As a first grade teacher, assembling literacy centers wasn’t always the highlight of my weekly preparations. In fact, it seemed downright cumbersome at times to find or create something that would hold the attention of my kiddos for ten to fifteen minutes and was engaging and could be completed independently so that I could work with guided reading groups.
Finally, one fall I decided that it would be SO much easier for myself and my kiddos to have a series of activities for literacy centers that repeated themselves weekly. Word Work seemed like the easiest station to apply this idea to since the focus spelling pattern we worked on changed weekly.
So, I set out to create a collection of activities that were simple yet effective. I came up with six separate centers and would typically use four of them each week (1 per day), varying the activity and order they were presented. After a week or two of using the activities, my students became independent and this center would operate seamlessly week after week. That’s not to say I wouldn’t change it up with games or other activities, but these gave me and my students a strong set of activities to pull from.
Highlight-a-Word! was definitely a favorite of the 6- and 7-year-old crowd! Seriously, you want to up the engagement? Just throw out a highlighter! Want to see your kids working furiously to read and word hunt? GIVE THEM A SMELLY MARKER. All the heart eyes.
Anyway, this resource dates back a ways, so I gave it a little refresher. Besides Highlight-a-Word, there are five other word work activities that are perfect an independent literacy centers.
After introducing the new spelling pattern to your students, you can issue everyone a word mat. You can even put them into plastic sleeves so that they can use a dry-erase marker to find the words. Then, spend some whole group time hunting the words and determining which words have the pattern. Provide the same mats at the center + the recording sheet and they can practice reading and writing the words.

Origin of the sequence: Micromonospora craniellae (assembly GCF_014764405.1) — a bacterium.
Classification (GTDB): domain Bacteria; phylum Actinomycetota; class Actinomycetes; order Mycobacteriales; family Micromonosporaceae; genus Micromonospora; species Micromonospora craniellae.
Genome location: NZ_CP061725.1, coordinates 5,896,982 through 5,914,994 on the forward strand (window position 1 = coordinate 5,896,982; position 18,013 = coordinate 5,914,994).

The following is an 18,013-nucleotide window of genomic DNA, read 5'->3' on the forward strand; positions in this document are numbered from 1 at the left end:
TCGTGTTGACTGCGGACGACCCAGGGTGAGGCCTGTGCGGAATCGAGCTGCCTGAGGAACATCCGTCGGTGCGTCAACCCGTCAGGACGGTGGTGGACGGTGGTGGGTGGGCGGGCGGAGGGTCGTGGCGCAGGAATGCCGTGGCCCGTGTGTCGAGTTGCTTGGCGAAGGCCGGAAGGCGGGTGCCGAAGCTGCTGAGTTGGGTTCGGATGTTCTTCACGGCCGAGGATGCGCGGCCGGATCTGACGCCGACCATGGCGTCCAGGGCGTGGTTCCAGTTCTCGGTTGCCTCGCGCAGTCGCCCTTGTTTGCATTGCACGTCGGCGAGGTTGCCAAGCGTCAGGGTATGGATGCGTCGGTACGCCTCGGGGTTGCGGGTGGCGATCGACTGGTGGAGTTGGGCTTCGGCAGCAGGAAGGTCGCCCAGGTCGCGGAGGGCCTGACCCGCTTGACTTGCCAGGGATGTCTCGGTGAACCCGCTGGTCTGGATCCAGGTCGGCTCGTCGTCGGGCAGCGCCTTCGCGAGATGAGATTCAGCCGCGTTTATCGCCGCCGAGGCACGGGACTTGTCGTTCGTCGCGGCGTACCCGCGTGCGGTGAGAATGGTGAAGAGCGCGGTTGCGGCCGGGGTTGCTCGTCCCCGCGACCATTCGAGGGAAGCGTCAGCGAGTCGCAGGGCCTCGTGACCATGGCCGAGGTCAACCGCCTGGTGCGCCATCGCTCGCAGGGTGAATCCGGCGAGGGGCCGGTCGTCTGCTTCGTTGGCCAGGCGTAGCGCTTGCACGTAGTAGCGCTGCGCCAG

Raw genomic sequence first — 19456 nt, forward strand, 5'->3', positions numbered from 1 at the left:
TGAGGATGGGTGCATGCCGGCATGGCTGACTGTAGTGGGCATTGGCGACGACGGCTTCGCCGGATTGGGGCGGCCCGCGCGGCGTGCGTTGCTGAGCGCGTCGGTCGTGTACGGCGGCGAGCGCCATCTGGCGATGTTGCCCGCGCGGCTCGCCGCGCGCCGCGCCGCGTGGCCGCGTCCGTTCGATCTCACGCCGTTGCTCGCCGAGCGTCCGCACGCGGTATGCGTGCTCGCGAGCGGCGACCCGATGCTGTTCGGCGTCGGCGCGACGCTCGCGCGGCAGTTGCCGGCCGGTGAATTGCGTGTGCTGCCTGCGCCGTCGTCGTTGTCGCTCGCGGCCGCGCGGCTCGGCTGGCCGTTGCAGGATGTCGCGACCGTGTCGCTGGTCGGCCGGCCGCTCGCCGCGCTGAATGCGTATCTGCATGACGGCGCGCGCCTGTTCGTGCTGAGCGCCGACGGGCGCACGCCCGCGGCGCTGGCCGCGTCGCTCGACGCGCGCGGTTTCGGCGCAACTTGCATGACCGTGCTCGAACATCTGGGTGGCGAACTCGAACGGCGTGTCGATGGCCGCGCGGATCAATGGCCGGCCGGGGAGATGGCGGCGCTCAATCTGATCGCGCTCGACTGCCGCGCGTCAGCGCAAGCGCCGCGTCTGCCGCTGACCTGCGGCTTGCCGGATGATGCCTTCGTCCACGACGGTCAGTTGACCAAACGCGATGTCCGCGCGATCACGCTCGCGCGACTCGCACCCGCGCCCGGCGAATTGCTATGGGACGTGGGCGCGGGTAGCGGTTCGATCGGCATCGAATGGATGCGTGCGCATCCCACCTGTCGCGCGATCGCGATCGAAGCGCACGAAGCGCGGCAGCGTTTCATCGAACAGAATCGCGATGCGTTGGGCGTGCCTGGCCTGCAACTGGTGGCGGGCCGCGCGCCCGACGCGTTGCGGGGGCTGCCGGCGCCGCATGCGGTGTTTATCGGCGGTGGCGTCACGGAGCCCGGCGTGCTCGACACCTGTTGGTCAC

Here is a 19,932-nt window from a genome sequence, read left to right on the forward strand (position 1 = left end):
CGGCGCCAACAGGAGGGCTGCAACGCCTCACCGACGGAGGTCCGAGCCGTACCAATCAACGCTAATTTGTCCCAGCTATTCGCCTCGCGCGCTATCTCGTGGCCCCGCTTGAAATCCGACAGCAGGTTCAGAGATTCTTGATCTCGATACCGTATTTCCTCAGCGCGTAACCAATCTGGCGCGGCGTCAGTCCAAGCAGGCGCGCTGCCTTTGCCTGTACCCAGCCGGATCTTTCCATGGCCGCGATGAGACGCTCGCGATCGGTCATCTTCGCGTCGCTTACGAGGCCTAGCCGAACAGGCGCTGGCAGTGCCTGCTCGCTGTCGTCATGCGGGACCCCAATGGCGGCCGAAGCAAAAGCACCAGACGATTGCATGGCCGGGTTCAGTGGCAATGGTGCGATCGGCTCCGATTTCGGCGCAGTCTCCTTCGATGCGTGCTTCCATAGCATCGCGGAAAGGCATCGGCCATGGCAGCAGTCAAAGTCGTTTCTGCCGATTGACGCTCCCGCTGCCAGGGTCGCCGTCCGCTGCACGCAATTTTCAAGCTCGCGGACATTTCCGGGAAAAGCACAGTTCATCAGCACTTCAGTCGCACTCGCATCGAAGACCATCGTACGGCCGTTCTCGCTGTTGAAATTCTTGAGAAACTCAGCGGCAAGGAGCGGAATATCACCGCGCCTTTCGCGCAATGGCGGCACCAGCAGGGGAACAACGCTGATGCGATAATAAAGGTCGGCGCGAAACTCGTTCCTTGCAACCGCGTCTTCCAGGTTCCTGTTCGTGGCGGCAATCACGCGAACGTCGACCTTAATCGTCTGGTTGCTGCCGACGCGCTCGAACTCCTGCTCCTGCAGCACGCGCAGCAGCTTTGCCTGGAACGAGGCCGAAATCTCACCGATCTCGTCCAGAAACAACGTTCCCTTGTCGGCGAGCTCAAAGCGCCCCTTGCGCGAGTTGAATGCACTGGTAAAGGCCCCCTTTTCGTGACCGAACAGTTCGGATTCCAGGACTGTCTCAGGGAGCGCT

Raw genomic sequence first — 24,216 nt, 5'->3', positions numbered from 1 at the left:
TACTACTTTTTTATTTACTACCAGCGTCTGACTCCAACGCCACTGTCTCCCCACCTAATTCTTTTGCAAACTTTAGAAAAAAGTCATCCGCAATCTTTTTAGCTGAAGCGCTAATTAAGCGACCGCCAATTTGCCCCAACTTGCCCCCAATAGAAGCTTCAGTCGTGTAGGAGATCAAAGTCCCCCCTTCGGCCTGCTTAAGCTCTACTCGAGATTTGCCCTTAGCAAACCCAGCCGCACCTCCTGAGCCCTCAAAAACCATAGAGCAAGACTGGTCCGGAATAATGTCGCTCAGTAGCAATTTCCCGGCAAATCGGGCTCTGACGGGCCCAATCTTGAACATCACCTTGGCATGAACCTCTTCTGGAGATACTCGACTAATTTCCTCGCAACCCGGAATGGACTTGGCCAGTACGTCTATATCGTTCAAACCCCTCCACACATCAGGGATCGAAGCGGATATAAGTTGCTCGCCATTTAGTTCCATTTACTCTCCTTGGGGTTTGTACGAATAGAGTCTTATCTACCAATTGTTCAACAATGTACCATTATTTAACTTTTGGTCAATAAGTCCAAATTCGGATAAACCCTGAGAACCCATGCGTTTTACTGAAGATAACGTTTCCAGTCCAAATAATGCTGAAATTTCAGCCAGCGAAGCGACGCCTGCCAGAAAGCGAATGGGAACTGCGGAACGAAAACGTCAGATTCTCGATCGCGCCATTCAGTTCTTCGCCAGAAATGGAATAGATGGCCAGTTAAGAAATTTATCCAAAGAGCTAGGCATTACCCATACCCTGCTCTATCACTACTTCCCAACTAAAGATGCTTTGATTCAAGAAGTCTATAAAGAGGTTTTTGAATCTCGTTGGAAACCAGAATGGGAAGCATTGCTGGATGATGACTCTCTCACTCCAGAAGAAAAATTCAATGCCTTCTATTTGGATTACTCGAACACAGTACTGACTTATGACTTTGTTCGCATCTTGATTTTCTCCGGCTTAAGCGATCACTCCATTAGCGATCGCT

Here’s the fan favorite with an updated look. I’m telling you, highlighters are life 😉
Cut & Sort and Read, Write, Stamp! are always fun, too!
The second favorite was definitely the Silly Word Sort, where students had to read the words and determine if it was a ‘real word’ or a ‘silly word’ (nonsense word). We loved coming up with, spelling and sorting these silly words as a whole group, too! Always good for a laugh!
Lastly, this mini-book was easy to create and assemble. Each book included seven traceable words and space for the students to illustrate the words.
I would love for you to sample this resource for FREE! Just fill out the form at the bottom of this post. Easy peasy lemon squeezy!
You can also purchase these sets individually or as a part of a few different bundles. All are linked below.
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Word Work Free Sample
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